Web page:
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‘Rambo’ Rabuka Returns as Fiji Prime Minister

The 74-year-old Rabuka said he felt “humbled” as he made his way out of parliament to be sworn in by the country’s president.

Former military commander Sitiveni Rabuka was on Saturday confirmed as Fiji’s prime minister, after accusing the outgoing government of stoking “fear and chaos” to derail his return to power.

Rabuka replaces the imposing Frank Bainimarama, who toppled the government in a 2006 coup and became prime minister a year later.

The 74-year-old Rabuka said he felt “humbled” as he made his way out of parliament to be sworn in by the country’s president.

The two-time coup leader and former prime minister — nicknamed “Rambo” — narrowly triumphed over Bainimarama by 28 votes to 27 in a secret ballot held in parliament, speaker Naiqama Lalabalavu announced.

A smiling Bainimarama appeared to accept defeat as he told reporters after the vote: “This is democracy”.

A chorus of cars honked in celebration as they drove past the parliamentary building in the capital Suva.

European Union ambassador for the Pacific Sujiro Seam tweeted his congratulations to Rabuka shortly after the announcement.

Fiji is one of the most populous and prosperous Pacific island nations, and has grown closer to China under Bainimarama.

Rabuka has signalled a willingness to shift away from Beijing in favour of traditional allies Australia and New Zealand.

The military had been deployed on the streets of Suva as Rabuka and Bainimarama raced to cobble together a coalition government following a deadlocked general election.

Citing unsubstantiated reports of ethnic violence, Bainimarama said the military was needed to maintain “law and order”.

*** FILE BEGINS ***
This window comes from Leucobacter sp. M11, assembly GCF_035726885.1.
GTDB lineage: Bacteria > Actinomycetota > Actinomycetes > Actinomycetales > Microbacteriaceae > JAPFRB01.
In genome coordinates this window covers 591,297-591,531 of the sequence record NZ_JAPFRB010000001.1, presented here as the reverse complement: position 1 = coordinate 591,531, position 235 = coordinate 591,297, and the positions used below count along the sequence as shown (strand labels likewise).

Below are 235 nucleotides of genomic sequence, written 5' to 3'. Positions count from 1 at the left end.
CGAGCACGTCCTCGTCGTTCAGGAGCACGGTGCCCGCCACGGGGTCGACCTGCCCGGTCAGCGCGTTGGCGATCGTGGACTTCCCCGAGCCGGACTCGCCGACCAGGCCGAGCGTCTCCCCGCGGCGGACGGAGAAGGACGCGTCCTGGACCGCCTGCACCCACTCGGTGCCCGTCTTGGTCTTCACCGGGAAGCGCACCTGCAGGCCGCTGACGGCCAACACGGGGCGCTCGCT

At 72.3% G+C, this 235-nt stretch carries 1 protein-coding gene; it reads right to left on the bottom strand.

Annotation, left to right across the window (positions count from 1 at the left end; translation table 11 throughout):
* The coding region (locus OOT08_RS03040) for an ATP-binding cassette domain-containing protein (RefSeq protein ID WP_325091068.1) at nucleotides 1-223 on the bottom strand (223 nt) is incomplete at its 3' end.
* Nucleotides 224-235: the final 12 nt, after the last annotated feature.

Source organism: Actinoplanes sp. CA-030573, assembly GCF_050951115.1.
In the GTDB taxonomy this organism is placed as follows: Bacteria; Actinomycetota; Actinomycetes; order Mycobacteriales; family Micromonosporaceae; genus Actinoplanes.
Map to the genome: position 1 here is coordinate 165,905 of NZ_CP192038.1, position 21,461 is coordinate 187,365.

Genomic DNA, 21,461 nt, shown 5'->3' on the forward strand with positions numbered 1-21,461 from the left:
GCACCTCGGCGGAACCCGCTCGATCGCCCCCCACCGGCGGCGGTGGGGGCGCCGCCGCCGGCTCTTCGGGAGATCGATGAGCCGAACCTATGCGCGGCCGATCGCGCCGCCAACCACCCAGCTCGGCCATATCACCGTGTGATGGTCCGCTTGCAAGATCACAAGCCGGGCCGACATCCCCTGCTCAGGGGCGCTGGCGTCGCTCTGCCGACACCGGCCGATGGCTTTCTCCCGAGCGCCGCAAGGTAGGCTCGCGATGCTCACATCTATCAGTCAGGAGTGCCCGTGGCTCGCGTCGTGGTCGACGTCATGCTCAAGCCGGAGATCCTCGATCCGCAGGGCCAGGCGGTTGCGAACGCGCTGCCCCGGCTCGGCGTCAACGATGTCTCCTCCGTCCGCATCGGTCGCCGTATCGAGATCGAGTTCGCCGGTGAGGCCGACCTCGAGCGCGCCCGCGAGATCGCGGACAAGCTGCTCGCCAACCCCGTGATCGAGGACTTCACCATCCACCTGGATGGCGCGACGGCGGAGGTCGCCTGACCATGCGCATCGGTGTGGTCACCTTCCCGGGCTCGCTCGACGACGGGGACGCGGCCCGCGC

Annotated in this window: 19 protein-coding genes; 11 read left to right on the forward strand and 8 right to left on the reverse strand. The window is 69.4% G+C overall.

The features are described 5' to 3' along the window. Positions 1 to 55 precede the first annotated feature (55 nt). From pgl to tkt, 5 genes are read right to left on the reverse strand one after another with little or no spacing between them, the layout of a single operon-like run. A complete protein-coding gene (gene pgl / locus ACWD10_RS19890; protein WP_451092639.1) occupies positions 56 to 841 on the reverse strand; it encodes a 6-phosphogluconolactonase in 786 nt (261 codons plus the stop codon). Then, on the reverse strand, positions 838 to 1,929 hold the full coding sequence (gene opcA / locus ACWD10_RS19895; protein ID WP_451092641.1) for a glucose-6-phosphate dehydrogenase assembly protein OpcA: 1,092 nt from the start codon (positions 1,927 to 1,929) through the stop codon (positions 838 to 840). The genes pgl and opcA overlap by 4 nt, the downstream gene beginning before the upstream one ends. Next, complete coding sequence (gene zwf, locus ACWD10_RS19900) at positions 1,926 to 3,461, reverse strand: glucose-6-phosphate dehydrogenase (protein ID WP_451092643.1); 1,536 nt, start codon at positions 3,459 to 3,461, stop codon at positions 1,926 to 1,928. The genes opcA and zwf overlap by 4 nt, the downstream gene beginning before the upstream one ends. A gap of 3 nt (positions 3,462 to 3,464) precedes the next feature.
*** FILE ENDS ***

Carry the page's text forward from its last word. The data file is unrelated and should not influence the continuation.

But Rabuka  who served as prime minister between 1992 and 1999  said the government was “sowing fear and chaos” and “trying to set the nation alight along racial lines”.

– ‘Climate of fear’ –

Many Fijians feared the government’s claims of ethnic violence — and the subsequent military deployment — were a pretext for a “creeping coup” designed to keep Rabuka in opposition.

While not an outright autocrat, Bainimarama’s government had frequently used the legal system to sideline opponents, silence critics and muzzle the media.

Police last week summoned Rabuka for questioning after he asked the military to step in and help resolve alleged “anomalies” in preliminary election results.

“The way this government has operated, we’ve been talking about a climate of fear,” he said at the time.

“This is how they instil that fear.”

Rabuka led two military coups in 1987, which aimed to increase the political influence of Indigenous Fijians, who make up about 60 percent of the country’s 900,000 population.

For this reason Rabuka has long been viewed with suspicion by the country’s sizable ethnic Indian minority, who were further marginalised in the aftermath.

Incoming deputy prime minister Biman Prasad, a close political ally, has helped to soften Rabuka’s image.

Rabuka, a former Fijian rugby international, locked in a coalition deal to form a government on Friday afternoon, after successfully wooing the kingmaker SODELPA party.

SODELPA had earlier chosen Rabuka’s People’s Alliance over Bainimarama’s Fiji First, but that first vote was ruled invalid by the country’s election supervisor.

Rabuka could have a difficult time keeping his three-party coalition on the same page.

They hold 29 seats in the 55-seat legislature, yet Rabuka only secured 28 votes — suggesting one member broke ranks in the secret ballot.

Fiji has been upended by four coups in the past 35 years.

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